The percentage of Americans who get a COVID-19 vaccine is directly related to important pandemic outcome metrics -- cases, hospitalization and deaths. This, in turn, makes vaccine hesitancy (or vaccine refusal as some now call it) one of the most important public health issues facing the nation. Americans' hesitancy to get vaccinated is dictated to some degree by practicality -- vaccine availability, proximity of the vaccination site to home and work, and the ability to find time to get vaccinated. But hesitancy, at its base level, is a personal decision reflecting individual thinking and decision-making processes.
Few Americans can access and understand the medical and scientific literature on either the virus itself or the vaccine's efficacy. This means Americans end up making decisions based on exposure (or lack of exposure) to information they glean from friends and relatives, the media they use, and more generalized information from trusted associates and leaders. All of this is filtered through existing cognitive processes that provide context for how individuals perceive the world around them.
Gallup has looked at Americans' views on the vaccine in a number of different ways over the past year, including a recent review of data by my colleague Jeff Jones and my detailed look at the impact of partisanship on vaccine hesitancy. The U.S. government and numerous other polling organizations have generated a great deal of additional data assessing Americans' mindset about the virus and vaccination.
U.S. COVID-19 Vaccination Rates
The CDC estimates that 69% of adults 18 and older have had at least one vaccine shot and that 60% have been fully vaccinated. Gallup and other survey organizations measure the attitudes of the 18+ population in surveys and end up estimating that between 14% and 26% of Americans say they have not been vaccinated and will not be vaccinated in the future (These estimates vary based on how questions are asked, including the alternatives provided to respondents in the survey question).
Gallup's June estimate that about 20% of Americans have not been vaccinated and are unlikely to get vaccinated in the future is in the middle of that range (new Gallup data from July, to be released next week, show little change from this estimate).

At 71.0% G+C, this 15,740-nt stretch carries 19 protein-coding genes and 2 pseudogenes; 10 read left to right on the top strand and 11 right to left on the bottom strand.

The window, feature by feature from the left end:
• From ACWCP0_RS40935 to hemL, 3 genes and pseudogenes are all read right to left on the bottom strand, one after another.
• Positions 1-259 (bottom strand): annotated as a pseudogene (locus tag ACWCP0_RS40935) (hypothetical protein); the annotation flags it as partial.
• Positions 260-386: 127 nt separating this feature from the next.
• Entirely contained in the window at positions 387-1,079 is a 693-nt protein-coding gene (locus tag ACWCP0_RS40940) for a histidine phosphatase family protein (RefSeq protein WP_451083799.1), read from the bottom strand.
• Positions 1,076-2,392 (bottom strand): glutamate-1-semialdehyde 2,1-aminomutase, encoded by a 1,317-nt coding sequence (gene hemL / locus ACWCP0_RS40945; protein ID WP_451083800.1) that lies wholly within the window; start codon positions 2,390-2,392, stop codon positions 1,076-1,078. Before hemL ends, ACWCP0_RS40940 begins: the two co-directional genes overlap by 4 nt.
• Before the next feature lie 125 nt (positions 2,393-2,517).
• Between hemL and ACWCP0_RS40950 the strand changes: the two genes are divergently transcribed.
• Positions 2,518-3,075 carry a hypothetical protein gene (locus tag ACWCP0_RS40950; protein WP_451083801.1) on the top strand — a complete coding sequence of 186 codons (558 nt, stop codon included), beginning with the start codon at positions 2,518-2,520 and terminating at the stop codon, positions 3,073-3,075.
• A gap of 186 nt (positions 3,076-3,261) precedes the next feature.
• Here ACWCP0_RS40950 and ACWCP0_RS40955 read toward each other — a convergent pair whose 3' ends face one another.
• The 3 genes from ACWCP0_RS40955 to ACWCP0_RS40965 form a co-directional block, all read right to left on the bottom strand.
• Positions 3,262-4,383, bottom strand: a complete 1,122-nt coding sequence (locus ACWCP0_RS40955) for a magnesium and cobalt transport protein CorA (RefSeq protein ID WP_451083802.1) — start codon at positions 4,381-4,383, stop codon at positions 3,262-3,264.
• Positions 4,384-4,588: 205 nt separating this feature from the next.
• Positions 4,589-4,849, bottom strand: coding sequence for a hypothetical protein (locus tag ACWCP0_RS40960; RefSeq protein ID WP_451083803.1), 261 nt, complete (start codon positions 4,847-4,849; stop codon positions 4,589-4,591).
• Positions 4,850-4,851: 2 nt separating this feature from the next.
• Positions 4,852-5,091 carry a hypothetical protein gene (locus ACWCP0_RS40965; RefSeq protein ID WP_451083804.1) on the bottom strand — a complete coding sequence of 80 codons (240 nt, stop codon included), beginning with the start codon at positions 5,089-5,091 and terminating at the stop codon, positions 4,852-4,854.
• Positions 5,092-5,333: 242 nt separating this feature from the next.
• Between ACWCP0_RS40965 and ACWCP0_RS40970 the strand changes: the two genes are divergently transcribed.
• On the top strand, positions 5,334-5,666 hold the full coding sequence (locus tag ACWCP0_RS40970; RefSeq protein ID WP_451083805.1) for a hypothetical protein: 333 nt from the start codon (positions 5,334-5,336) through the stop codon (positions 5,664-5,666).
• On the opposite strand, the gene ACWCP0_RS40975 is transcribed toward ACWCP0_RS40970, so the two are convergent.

A recent AP-NORC survey arrives at a higher estimate of 26% who have not and say they will not get vaccinated, while a Kaiser Family Foundation poll finds that 14% say they will never be vaccinated, with another 6% who say they will get it only if required by work, school or other activities. An Axios-Ipsos poll finds 15% who say they will never get the vaccine (although 8% say they will get it a year from now or later).
What's Next to Reduce Vaccine Hesitancy?
It is clear that the low-hanging fruit has been picked when it comes to vaccinations. Those eager and willing to get vaccinated have done so, leaving two groups -- those who have not been vaccinated but are not attitudinally opposed to the idea and those who have not been vaccinated and are strongly opposed.
Efforts to increase vaccination rates thus need to focus on practical nudges to those in the first group and the challenge of addressing the objections of the more intractable group of those who remain firmly opposed.
It's possible that some in the hard-core group opposing vaccination will move off their recalcitrant positions in the future. The Kaiser Family Foundation survey included follow-up interviews with those initially interviewed in January and found that 24% of those who said then they would not get the vaccine or would only get it if required had been vaccinated when recontacted in June. This suggests the 15-25% estimates of the hard-core group of "never vaxxers" may be a figure that shrinks some going forward (Well over nine in 10 of those who said they would get vaccinated in Kaiser's January survey had been vaccinated by June or said they were about to get vaccinated).